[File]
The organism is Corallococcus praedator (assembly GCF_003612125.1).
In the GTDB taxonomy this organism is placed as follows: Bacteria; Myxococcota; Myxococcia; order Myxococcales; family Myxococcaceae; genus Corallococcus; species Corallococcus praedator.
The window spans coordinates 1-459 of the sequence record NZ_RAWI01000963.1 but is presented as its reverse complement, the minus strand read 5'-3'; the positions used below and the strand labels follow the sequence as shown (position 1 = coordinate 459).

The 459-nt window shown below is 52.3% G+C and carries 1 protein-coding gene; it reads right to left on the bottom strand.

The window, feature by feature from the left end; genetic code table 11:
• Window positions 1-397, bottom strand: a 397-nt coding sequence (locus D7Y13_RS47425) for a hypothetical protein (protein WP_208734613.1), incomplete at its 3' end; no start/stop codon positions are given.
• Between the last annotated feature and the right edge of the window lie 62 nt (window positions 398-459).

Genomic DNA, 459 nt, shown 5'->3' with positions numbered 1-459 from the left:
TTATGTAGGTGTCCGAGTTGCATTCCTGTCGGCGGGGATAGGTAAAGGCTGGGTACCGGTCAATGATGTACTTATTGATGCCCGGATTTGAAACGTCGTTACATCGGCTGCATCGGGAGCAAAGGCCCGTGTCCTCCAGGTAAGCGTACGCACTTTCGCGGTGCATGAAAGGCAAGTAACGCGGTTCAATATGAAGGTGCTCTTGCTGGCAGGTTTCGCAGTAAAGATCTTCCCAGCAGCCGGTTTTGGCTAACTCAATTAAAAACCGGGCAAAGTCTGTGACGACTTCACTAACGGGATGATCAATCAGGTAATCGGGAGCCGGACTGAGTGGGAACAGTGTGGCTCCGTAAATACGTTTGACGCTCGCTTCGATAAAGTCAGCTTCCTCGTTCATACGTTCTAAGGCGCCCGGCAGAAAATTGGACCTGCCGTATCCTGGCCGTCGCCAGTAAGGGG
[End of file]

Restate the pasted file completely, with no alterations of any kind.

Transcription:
The organism is Corallococcus praedator (assembly GCF_003612125.1).
In the GTDB taxonomy this organism is placed as follows: Bacteria; Myxococcota; Myxococcia; order Myxococcales; family Myxococcaceae; genus Corallococcus; species Corallococcus praedator.
The window spans coordinates 1-459 of the sequence record NZ_RAWI01000963.1 but is presented as its reverse complement, the minus strand read 5'-3'; the positions used below and the strand labels follow the sequence as shown (position 1 = coordinate 459).

The 459-nt window shown below is 52.3% G+C and carries 1 protein-coding gene; it reads right to left on the bottom strand.

The window, feature by feature from the left end; genetic code table 11:
• Window positions 1-397, bottom strand: a 397-nt coding sequence (locus D7Y13_RS47425) for a hypothetical protein (protein WP_208734613.1), incomplete at its 3' end; no start/stop codon positions are given.
• Between the last annotated feature and the right edge of the window lie 62 nt (window positions 398-459).

Genomic DNA, 459 nt, shown 5'->3' with positions numbered 1-459 from the left:
TTATGTAGGTGTCCGAGTTGCATTCCTGTCGGCGGGGATAGGTAAAGGCTGGGTACCGGTCAATGATGTACTTATTGATGCCCGGATTTGAAACGTCGTTACATCGGCTGCATCGGGAGCAAAGGCCCGTGTCCTCCAGGTAAGCGTACGCACTTTCGCGGTGCATGAAAGGCAAGTAACGCGGTTCAATATGAAGGTGCTCTTGCTGGCAGGTTTCGCAGTAAAGATCTTCCCAGCAGCCGGTTTTGGCTAACTCAATTAAAAACCGGGCAAAGTCTGTGACGACTTCACTAACGGGATGATCAATCAGGTAATCGGGAGCCGGACTGAGTGGGAACAGTGTGGCTCCGTAAATACGTTTGACGCTCGCTTCGATAAAGTCAGCTTCCTCGTTCATACGTTCTAAGGCGCCCGGCAGAAAATTGGACCTGCCGTATCCTGGCCGTCGCCAGTAAGGGG